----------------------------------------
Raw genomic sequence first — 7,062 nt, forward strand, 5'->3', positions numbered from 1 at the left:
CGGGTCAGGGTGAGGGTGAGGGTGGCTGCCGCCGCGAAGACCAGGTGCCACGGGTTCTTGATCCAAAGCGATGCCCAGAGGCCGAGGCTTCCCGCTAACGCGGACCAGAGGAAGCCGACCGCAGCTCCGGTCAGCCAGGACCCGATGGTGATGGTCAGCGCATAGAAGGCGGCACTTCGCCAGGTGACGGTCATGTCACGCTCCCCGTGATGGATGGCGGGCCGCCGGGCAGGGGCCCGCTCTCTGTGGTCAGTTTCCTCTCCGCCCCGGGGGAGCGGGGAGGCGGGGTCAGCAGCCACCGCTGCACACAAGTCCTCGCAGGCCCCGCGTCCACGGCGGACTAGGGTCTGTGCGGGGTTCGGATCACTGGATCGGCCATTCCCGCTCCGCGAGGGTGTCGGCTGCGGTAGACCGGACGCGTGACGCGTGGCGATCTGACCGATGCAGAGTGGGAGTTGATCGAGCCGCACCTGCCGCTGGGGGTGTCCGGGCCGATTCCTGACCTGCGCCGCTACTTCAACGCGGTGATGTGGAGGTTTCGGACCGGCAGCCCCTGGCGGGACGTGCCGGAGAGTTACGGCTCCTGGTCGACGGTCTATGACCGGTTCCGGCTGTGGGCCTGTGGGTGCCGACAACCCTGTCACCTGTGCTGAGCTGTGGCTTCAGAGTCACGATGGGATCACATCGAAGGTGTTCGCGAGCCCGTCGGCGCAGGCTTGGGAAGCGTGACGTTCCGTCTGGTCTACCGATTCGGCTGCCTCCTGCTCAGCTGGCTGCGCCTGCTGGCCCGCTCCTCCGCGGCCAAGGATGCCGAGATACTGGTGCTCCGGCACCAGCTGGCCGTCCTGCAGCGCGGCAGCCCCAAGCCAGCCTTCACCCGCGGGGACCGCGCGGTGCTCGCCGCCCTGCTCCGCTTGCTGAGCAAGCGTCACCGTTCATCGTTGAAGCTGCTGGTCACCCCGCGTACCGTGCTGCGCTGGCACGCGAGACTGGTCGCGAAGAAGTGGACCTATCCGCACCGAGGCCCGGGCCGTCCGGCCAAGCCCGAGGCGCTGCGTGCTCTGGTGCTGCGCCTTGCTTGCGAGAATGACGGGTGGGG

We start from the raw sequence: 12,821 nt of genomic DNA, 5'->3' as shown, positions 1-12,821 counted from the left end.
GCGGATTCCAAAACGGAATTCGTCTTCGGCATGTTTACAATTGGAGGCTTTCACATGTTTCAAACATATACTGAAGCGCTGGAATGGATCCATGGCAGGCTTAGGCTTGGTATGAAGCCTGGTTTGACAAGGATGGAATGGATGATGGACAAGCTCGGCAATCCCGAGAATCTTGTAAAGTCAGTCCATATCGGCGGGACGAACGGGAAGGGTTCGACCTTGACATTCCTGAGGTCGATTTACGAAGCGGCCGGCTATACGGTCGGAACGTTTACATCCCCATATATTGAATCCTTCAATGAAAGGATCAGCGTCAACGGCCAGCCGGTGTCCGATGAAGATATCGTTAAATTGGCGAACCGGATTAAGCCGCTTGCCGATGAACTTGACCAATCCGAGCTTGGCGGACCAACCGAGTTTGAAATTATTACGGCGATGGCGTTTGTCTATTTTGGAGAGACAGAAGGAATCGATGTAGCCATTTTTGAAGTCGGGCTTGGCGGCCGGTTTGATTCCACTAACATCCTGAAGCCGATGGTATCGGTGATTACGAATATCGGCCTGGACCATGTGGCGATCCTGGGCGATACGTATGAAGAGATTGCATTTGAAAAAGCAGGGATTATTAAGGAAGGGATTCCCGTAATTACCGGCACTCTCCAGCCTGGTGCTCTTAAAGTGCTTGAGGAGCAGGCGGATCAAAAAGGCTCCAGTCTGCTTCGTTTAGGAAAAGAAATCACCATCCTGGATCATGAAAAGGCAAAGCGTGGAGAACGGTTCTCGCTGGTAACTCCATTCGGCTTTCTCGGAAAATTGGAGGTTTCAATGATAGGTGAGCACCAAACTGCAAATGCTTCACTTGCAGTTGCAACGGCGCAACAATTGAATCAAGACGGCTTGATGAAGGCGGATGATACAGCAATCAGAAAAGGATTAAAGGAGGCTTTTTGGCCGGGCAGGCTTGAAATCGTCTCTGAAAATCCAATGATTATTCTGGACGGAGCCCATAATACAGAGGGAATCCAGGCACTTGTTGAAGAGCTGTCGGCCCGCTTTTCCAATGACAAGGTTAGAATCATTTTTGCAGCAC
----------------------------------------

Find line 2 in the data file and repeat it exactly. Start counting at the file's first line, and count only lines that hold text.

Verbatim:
CGGGTCAGGGTGAGGGTGAGGGTGGCTGCCGCCGCGAAGACCAGGTGCCACGGGTTCTTGATCCAAAGCGATGCCCAGAGGCCGAGGCTTCCCGCTAACGCGGACCAGAGGAAGCCGACCGCAGCTCCGGTCAGCCAGGACCCGATGGTGATGGTCAGCGCATAGAAGGCGGCACTTCGCCAGGTGACGGTCATGTCACGCTCCCCGTGATGGATGGCGGGCCGCCGGGCAGGGGCCCGCTCTCTGTGGTCAGTTTCCTCTCCGCCCCGGGGGAGCGGGGAGGCGGGGTCAGCAGCCACCGCTGCACACAAGTCCTCGCAGGCCCCGCGTCCACGGCGGACTAGGGTCTGTGCGGGGTTCGGATCACTGGATCGGCCATTCCCGCTCCGCGAGGGTGTCGGCTGCGGTAGACCGGACGCGTGACGCGTGGCGATCTGACCGATGCAGAGTGGGAGTTGATCGAGCCGCACCTGCCGCTGGGGGTGTCCGGGCCGATTCCTGACCTGCGCCGCTACTTCAACGCGGTGATGTGGAGGTTTCGGACCGGCAGCCCCTGGCGGGACGTGCCGGAGAGTTACGGCTCCTGGTCGACGGTCTATGACCGGTTCCGGCTGTGGGCCTGTGGGTGCCGACAACCCTGTCACCTGTGCTGAGCTGTGGCTTCAGAGTCACGATGGGATCACATCGAAGGTGTTCGCGAGCCCGTCGGCGCAGGCTTGGGAAGCGTGACGTTCCGTCTGGTCTACCGATTCGGCTGCCTCCTGCTCAGCTGGCTGCGCCTGCTGGCCCGCTCCTCCGCGGCCAAGGATGCCGAGATACTGGTGCTCCGGCACCAGCTGGCCGTCCTGCAGCGCGGCAGCCCCAAGCCAGCCTTCACCCGCGGGGACCGCGCGGTGCTCGCCGCCCTGCTCCGCTTGCTGAGCAAGCGTCACCGTTCATCGTTGAAGCTGCTGGTCACCCCGCGTACCGTGCTGCGCTGGCACGCGAGACTGGTCGCGAAGAAGTGGACCTATCCGCACCGAGGCCCGGGCCGTCCGGCCAAGCCCGAGGCGCTGCGTGCTCTGGTGCTGCGCCTTGCTTGCGAGAATGACGGGTGGGG